Indian Air Force begins process to procure 110 fighter jets

The Indian Air Force and navy require as many as 400 single- and double-engine combat aircraft, according to government figures.

The defence ministry is expected to issue one of the largest global tenders, worth around $15 billion (Rs90,000 crore), for manufacture of fighter jets in India, under the "Make In India" policy of the government.

Mr. Gandhi's allegation stems from reports of industrial houses perceived close to the Modi regime having tie-ups with fighter jet companies, and ending up being strategic partners for the proposed deal.

American aerospace and defence major Lockheed Martin has welcomed Indias mega procurement initiative for fighter jets worth over United States dollars 15 billion and said that it looks forward to responding to the initial tender.

The Indian Air Force said "85 per cent will have to be made in India by a strategic partner/Indian production agency" and the first aircraft must be delivered within three years of signing the contract.

The UPA government had initiated a deal with Dassault Aviation to procure 126 Medium Multirole Combat Aircrafts (MMRCA) Rafale, 18 were to reach India in fly-away condition rest 118 were to produce in India with collaboration of Indian company.

The jets should fall under the category of multi-role combat aircraft capable of carrying out roles like air superiority, air defence, air to surface operations, reconnaissance, maritime operations and air refuelling.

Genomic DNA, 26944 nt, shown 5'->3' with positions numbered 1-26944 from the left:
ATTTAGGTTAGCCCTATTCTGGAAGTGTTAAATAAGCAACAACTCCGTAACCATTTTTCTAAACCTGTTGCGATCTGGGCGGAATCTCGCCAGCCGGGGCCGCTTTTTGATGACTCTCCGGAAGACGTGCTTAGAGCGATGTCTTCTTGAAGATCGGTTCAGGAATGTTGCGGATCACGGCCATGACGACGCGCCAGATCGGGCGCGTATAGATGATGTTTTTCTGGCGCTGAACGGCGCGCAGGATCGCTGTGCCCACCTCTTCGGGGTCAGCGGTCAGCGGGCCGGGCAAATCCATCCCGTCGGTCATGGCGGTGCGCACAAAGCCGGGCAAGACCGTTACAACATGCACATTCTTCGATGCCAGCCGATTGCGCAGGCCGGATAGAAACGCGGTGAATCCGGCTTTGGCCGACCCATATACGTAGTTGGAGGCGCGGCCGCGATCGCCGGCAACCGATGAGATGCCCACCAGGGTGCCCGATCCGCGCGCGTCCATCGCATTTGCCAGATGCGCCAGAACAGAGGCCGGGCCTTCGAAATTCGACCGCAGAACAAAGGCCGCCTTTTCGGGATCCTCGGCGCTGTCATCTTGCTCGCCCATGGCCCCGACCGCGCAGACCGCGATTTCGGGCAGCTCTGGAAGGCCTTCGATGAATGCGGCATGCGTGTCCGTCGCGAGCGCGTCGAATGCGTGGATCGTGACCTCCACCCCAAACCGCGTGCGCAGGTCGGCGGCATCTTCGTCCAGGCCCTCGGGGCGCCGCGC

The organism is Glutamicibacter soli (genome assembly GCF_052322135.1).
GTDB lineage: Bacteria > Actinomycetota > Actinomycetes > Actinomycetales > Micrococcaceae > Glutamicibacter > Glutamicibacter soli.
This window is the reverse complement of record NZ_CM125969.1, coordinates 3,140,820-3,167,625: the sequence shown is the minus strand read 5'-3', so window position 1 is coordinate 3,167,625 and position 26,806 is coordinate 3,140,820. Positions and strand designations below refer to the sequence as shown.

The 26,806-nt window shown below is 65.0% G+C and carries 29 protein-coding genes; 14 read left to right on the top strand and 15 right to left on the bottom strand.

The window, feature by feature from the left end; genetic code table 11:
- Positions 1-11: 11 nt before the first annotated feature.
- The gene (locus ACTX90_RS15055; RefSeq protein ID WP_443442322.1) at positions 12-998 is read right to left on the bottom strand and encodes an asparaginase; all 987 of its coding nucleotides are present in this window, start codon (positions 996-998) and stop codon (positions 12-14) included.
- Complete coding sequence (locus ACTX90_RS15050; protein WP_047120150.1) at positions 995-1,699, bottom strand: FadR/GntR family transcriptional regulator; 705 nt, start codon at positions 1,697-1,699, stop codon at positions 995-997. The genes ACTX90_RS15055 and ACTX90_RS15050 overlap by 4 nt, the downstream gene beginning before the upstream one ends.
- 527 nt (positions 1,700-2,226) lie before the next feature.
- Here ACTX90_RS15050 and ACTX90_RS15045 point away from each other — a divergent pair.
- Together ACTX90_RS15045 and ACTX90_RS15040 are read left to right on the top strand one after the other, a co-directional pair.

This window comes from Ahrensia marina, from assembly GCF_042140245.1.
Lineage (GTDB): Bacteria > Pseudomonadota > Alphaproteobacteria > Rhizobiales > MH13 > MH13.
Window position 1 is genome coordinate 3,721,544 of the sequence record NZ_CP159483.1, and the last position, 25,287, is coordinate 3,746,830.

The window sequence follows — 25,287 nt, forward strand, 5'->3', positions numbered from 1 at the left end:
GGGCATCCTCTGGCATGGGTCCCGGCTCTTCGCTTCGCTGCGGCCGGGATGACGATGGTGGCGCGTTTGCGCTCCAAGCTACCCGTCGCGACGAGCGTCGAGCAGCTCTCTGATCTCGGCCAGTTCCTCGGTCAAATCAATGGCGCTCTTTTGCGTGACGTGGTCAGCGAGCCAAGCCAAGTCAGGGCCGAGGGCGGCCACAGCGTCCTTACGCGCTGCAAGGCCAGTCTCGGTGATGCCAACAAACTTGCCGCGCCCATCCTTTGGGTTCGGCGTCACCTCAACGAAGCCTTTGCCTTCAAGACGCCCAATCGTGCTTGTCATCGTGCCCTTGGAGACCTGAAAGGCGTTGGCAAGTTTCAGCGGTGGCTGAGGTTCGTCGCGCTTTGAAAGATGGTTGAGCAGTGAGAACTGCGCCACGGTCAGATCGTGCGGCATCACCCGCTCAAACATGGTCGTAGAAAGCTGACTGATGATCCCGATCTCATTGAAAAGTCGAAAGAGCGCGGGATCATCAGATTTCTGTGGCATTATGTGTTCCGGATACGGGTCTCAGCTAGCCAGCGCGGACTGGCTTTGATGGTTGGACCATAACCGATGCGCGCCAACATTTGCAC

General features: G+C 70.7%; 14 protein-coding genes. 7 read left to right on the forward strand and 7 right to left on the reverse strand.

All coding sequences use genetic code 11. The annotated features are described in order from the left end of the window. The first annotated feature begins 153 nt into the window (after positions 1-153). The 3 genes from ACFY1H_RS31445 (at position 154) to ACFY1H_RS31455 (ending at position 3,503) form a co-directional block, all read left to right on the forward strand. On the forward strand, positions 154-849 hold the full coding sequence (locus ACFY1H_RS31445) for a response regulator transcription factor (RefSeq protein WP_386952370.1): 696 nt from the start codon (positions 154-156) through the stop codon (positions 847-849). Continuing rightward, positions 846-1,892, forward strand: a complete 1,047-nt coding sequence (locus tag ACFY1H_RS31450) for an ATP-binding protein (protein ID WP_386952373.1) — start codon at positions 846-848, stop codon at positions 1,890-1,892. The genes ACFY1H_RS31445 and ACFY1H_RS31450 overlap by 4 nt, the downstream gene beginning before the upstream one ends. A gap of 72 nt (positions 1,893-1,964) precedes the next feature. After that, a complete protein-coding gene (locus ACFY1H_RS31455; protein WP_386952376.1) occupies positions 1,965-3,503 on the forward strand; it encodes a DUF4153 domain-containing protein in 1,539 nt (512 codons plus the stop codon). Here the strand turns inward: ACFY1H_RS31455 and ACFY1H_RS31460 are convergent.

Nevertheless, this latest effort to get fighter jets is of immediate importance to the IAF, which now has a strength of 31 fighter squadrons (each of 18 jet planes), when it actually requires 42 to tackle the threat emanating from Pakistan and China. The deal could be worth as much as $15 billion, Bloomberg reported, quoting an analyst. However, the government is yet to take a decision on it. Modi wants to modernise the country's aging military equipment with a US$250 billion spending, but it has been bogged down by a defense procurement process which is known for delays, backtracking and a history of corruption, making it a sensitive, slow-going process. The first lot of planes manufactured by Dassault of France will join IAF in 2019 and the entire Rafale fleet is likely to be operational by 2021.

The Indian Air Force was pressing the government to start the procurement process because of its depleting strength of fighter squadron.

  • Joey Payne